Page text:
What Happens To Your Body When you Eat fruit
When you eat fruits, they help act as a buffer for your body and balance the alkalinity caused by different foods like meat and carbs. Other than their role as a buffer, fruits also help you control your blood sugar and cholesterol levels, which help prevent not only Diabetes but also numerous heart-related diseases. Due to their several therapeutic effects on the body, fruits are highly recommended to be incorporated in daily meals – either before food or after.
How Eating Fruit Affects Your Body Composition
Consuming fruits are found to be associated with improvements in the overall body composition. Studies have shown that fruits lead to the displacement of the energy-dense foods in the body, which allows an attenuated release of energy and a reduction in the total energy intake by the individual – preventing weight gain. Moreover, the higher levels of fiber found in fruits also help improve the satiety levels after meals, along with lowering the glycemic load of the foods. The high levels of antioxidants and anti-inflammatory agents in foods also help cater to oxidative stress and inflammation associated with Obesity. (10)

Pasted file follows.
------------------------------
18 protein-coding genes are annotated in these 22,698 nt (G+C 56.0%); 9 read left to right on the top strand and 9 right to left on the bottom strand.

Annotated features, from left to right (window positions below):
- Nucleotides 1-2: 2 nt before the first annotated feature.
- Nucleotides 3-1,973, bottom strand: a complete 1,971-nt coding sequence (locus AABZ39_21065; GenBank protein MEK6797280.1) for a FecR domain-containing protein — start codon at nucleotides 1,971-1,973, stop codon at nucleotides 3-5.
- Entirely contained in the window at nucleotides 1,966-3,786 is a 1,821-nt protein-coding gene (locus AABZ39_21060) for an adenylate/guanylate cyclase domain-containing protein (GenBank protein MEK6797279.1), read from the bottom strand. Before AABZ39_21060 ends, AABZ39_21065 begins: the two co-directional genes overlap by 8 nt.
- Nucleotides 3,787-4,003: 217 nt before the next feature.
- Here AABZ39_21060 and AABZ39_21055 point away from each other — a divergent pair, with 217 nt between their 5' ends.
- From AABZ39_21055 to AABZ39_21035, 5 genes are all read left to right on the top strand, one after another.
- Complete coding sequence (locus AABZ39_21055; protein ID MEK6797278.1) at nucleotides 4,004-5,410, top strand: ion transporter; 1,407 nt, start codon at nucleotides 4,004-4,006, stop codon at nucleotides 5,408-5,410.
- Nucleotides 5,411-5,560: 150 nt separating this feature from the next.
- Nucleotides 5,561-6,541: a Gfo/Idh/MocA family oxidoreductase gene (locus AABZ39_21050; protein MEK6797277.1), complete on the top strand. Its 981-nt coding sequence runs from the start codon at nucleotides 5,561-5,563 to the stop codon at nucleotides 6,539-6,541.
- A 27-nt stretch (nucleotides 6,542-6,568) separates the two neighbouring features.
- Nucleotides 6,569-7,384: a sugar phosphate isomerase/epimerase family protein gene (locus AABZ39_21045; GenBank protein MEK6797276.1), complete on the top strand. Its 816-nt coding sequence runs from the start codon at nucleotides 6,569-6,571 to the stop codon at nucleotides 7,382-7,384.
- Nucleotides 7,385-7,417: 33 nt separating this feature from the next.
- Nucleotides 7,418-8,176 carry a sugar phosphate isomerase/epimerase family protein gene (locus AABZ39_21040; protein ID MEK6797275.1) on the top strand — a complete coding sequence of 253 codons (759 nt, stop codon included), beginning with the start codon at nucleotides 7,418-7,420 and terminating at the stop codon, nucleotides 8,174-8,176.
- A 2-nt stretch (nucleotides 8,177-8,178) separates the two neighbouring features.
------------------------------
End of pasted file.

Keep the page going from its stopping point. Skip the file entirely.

Ways to Assess the Body Composition
It has been suggested by experts that different individuals belonging to the same age, weight, and height do not necessarily have to have the same body composition. Despite the apparent similarities in these individuals, they may still have different body shapes, metabolic profiles, and energy requirements, and all this may be evaluated by using body composition analysis methods.
This is particularly important because body composition is found to be an essential factor in determining one long term health. It may also help you assess the changes in different components of your body over time and classify these changes as negative or positive. For example, an increase in body fat and a reduction in lean tissue is thought of as a positive change, while the opposite is perceived as a negative change. Body composition assessments may be conducted by different methods, which include Bioelectric impedance analysis, Magnetic Resonance, Dual Energy X-ray Absorptiometry, which is also known as DXA, and other forms of body fat scales. (11)